The Art of Making Norwegian Yarn
By SARAH POLLOCK
This sidebar is a supplement to The Norwegian Sweater Detective
While Nordic sweater patterns are thoroughly identified with the region’s culture, knitting actually came late to Norway.
At first imported from Europe as a luxury item, knitting was not undertaken as a widespread domestic craft until the shortages of the Napoleonic wars in the early 19th century made it necessary. It was then adopted enthusiastically by Norwegian women who had already been weaving with wool for centuries. The sweaters they knit – which incorporated motifs from weaving, carving and imported textiles – eventually became an inextricable part of Norway’s regional folk costumes.
The early patterns, which weren’t written down and were passed from woman to woman, were ephemeral because wool was valuable enough to unravel and reuse once a sweater became too worn to repair. To ferret out some of that early history, textile historian Annemor Sundbø (see main story, “The Norwegian Sweater Detective“) sought depictions from historical paintings, which she says are the only records of some of the earliest Norwegian sweater designs. She also salvaged knitted scraps from rag bins and even from insulation used in 19th century buildings. From these she laboriously re-engineered knitting patterns and created sample garments to demonstrate what was worn by peasants from centuries past.
To show me one afternoon, she ducked into the back storeroom of her Ose textile workshop, which is housed in a wood-frame building that once was the local food cooperative. The workshop is crammed with items as varied as her career. There’s a colorful wall of mittens on one side that catches your eye immediately when you enter, all salvaged from the shoddy mill she owned for several decades in Kristiansand. There are wooden tools and stocking forms jutting from a wooden barrel, spinning wheels, spindles, looms, and cascading loops of hand-dyed yarn that she has prepared for projects. There are books everywhere, some on display for purchase, others shelved for reference. Downstairs, the stone fireplace also contains an old-fashioned bread oven, the kind where you can bake 40 loaves of bread at once, which she did on a recent Saturday when the local community was having a food festival. It also houses two large looms, scattered with various works in progress.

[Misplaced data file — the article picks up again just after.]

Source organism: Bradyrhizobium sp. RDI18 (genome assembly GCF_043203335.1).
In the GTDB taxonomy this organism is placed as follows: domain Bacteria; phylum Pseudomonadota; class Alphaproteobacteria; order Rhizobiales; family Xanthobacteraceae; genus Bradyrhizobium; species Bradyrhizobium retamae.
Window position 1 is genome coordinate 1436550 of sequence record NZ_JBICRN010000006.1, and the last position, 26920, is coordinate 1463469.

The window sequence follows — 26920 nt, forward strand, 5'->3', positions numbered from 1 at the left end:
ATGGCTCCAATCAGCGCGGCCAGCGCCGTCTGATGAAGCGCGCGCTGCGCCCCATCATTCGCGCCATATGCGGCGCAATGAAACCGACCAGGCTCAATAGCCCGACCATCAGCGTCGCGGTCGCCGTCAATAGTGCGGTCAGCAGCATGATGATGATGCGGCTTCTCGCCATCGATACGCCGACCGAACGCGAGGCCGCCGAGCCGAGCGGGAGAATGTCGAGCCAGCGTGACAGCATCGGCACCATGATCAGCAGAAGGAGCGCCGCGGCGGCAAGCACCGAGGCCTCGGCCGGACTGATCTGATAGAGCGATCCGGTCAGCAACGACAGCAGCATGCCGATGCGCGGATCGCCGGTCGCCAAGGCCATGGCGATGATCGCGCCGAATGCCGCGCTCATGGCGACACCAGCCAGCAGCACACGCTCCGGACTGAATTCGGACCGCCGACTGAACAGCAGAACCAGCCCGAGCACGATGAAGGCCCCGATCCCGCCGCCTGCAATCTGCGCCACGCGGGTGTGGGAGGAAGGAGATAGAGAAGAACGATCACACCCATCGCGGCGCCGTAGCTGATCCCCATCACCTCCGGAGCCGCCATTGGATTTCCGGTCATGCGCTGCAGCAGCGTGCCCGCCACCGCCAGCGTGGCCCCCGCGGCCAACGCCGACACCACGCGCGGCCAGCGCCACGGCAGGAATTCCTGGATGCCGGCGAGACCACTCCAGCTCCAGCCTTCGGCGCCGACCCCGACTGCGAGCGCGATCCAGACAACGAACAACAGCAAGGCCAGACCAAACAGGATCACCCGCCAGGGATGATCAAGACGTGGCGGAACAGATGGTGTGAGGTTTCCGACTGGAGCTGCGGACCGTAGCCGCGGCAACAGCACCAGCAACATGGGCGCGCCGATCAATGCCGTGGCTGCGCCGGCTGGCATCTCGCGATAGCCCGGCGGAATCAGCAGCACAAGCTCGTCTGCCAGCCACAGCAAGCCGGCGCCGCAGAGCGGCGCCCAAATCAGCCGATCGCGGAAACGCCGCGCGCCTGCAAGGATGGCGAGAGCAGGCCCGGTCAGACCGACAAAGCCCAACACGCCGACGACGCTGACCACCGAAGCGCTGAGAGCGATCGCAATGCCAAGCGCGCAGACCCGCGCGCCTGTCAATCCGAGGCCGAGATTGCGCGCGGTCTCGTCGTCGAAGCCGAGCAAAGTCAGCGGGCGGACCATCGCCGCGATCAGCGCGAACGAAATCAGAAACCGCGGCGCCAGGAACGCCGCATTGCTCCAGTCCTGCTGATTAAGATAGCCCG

“THE SPIRIT IN THE RAGPILE”
From the back storeroom, Sundbø emerges with a suitcase of sweaters made from dense, heavy wool. A pullover with a blue checked pattern and a white bottom was derived from a deckhand depicted in Carl Sundt-Hansen’s “Burial at Sea.” A blue and white striped design comes from the carpenter depicted in a painting by Adolph Tidemand.
I am here with a photographer, and we persuade his daughter to try on a sweater with a design of a herring worker depicted by a little-known early 19th century painter named Philip Henrich Kriebel, who reproduced daily life with meticulous detail. My husband dons a sweater that Sundbø recreated from a drawing by the 20th century illustrator, Tryge M. Davidsen, captured on a postcard she found in an abandoned house in Setesdal.
Why does Sundbø enjoy making these recreations? “I get into the mind of the one who has made it,” she says. “When I do it exactly the same way as they have done, I come into their way of thinking. I can also feel when they have had a challenge, and I get the same challenge. I come into their life in some way. And of course I also get inspiration.”